The alarm clock goes off and I grab my shower gel and shampoo. I hop into the shower and turn on the tap. I'm on autopilot as warm water pours over me, waking me up.
Five minutes into my shower, just as I start rinsing the lather from my hair, I feel a sudden chill. The water is turning from warm to cold. I try to turn the tap to its hottest setting but nothing happens. There's no choice but to rinse off in freezing cold water.
British autumn is officially here: the temperature dropped to 8 degrees Celsius last week. A hot shower is an important step to help you stay warm. I try to take my shower as soon as I roll out of bed.
But a lot of other people do this, too.
There are eight showers in my boarding house to cater for 80 girls. We can use the showers at any time except between midnight and 6am.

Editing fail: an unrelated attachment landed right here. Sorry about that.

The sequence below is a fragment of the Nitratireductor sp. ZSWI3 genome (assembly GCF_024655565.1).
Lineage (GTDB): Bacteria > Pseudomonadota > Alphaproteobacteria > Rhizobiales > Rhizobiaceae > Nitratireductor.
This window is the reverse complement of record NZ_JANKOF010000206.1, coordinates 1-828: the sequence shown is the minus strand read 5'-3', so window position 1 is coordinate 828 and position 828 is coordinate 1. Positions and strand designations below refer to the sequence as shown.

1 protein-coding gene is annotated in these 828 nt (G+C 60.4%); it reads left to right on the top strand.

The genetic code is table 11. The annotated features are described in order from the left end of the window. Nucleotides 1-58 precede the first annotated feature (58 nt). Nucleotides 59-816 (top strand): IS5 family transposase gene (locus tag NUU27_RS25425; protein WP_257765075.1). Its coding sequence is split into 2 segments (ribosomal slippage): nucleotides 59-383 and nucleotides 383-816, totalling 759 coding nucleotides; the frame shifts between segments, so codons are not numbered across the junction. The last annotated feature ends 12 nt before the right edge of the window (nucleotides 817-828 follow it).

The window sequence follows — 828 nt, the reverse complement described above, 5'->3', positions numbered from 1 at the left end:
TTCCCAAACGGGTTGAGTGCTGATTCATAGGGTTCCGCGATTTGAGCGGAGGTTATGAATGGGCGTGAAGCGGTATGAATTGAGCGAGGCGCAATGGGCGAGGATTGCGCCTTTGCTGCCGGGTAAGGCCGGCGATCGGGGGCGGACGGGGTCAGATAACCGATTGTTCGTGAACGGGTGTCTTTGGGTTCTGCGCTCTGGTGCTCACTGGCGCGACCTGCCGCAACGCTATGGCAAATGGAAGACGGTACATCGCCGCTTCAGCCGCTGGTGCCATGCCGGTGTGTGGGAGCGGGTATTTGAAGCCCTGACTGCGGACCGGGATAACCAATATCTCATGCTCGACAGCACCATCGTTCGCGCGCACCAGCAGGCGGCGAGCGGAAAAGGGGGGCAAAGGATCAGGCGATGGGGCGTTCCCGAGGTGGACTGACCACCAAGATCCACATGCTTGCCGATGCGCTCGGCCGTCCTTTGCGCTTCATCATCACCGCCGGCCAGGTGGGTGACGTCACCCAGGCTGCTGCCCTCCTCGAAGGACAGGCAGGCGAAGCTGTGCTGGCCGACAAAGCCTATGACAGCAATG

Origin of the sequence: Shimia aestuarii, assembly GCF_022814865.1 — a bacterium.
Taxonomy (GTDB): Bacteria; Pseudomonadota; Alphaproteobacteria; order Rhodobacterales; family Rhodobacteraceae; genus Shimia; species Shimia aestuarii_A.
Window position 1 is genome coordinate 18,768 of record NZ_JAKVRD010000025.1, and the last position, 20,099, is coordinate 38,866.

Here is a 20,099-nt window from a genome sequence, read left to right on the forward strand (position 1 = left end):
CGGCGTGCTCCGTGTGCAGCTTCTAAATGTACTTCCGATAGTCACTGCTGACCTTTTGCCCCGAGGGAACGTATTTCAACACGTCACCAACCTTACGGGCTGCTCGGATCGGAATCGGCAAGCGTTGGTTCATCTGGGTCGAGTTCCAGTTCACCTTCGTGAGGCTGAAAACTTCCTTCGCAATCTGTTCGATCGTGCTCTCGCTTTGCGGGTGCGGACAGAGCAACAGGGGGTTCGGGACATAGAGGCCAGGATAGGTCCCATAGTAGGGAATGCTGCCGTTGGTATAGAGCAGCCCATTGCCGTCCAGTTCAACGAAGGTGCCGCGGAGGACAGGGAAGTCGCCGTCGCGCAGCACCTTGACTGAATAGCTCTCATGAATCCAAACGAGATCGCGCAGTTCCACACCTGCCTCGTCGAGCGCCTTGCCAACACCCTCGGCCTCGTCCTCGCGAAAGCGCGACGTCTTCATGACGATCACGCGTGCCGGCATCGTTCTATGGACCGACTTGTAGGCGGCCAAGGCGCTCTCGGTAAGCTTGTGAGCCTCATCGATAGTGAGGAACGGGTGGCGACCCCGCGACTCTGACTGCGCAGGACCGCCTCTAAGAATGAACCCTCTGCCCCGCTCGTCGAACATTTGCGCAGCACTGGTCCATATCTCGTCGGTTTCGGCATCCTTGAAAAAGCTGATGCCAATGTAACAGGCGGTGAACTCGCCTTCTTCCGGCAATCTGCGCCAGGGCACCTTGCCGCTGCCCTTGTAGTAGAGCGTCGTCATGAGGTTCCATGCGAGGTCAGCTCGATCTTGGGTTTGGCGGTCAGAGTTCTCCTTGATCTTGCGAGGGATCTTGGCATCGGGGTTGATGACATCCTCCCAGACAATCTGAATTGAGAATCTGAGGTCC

But often there will be a long queue of students waiting to shower just before school starts. They wait for the chance to use one of the three showers which are known for having the steadiest supply and warmest water, even on the coldest days.
But showering in the morning takes its toll. Getting up late means you are in for a bumpy ride to the start of the day. You have to queue for the showers, so you end up missing breakfast, and inevitably you will be told off.
Added to this is the stress of the shower running out of hot water. This happens frequently: if too many people have taken hot showers before you that morning, or the previous night, the boarding house's hot water is used up.
But if you haven't had a shower in 24 hours, you'll desperately need one, whether or not there's enough hot water. A cold shower will literally send shivers down your spine, but sometimes that's the only option.
As I am writing this, it is approaching midnight, apparently too late for a shower now. I will keep my fingers crossed for a warm shower tomorrow morning. And yes, I will get up extra early to increase my chances of getting hot water and having time for breakfast.